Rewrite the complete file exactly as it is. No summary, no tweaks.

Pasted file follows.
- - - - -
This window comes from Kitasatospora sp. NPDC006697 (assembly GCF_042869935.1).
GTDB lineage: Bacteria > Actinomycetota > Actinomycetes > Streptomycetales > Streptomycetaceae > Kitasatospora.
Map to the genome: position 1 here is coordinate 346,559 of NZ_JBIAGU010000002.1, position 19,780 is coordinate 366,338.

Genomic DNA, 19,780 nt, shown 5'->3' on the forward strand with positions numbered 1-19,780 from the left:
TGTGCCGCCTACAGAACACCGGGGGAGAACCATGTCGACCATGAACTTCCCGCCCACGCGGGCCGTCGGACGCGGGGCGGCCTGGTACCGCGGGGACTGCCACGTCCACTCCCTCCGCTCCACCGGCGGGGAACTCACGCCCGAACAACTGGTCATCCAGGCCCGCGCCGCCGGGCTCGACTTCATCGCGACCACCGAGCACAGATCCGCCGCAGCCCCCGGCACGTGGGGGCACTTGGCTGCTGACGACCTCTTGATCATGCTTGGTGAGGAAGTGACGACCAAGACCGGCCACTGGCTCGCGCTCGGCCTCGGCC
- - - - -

This window comes from Kitasatospora sp. NPDC006697 (assembly GCF_042869935.1).
GTDB lineage: Bacteria > Actinomycetota > Actinomycetes > Streptomycetales > Streptomycetaceae > Kitasatospora.
Map to the genome: position 1 here is coordinate 346,559 of NZ_JBIAGU010000002.1, position 19,780 is coordinate 366,338.

Genomic DNA, 19,780 nt, shown 5'->3' on the forward strand with positions numbered 1-19,780 from the left:
TGTGCCGCCTACAGAACACCGGGGGAGAACCATGTCGACCATGAACTTCCCGCCCACGCGGGCCGTCGGACGCGGGGCGGCCTGGTACCGCGGGGACTGCCACGTCCACTCCCTCCGCTCCACCGGCGGGGAACTCACGCCCGAACAACTGGTCATCCAGGCCCGCGCCGCCGGGCTCGACTTCATCGCGACCACCGAGCACAGATCCGCCGCAGCCCCCGGCACGTGGGGGCACTTGGCTGCTGACGACCTCTTGATCATGCTTGGTGAGGAAGTGACGACCAAGACCGGCCACTGGCTCGCGCTCGGCCTCGGCC